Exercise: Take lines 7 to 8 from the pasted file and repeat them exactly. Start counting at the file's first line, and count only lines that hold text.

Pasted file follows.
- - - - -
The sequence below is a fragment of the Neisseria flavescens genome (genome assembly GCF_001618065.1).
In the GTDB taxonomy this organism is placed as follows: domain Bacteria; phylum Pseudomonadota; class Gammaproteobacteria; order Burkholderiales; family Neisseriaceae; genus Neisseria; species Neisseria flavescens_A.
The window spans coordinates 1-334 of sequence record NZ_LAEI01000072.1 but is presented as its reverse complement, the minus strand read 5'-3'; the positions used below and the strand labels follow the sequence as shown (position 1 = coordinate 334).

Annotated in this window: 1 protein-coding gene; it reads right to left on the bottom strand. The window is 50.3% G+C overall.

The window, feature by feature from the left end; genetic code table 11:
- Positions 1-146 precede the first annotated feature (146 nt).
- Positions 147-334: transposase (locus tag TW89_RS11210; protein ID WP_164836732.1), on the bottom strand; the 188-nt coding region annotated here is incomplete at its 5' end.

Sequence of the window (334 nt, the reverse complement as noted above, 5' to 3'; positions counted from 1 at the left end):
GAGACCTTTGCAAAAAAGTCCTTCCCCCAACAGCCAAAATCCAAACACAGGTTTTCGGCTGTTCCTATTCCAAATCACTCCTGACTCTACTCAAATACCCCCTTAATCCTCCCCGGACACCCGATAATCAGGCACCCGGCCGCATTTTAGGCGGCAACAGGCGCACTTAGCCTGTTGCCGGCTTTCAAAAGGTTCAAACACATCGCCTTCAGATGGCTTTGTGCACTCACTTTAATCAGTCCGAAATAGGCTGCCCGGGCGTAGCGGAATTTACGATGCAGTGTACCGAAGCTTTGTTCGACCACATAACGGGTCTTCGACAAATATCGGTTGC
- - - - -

- Positions 147-334: transposase (locus tag TW89_RS11210; protein ID WP_164836732.1), on the bottom strand; the 188-nt coding region annotated here is incomplete at its 5' end.

Sequence of the window (334 nt, the reverse complement as noted above, 5' to 3'; positions counted from 1 at the left end):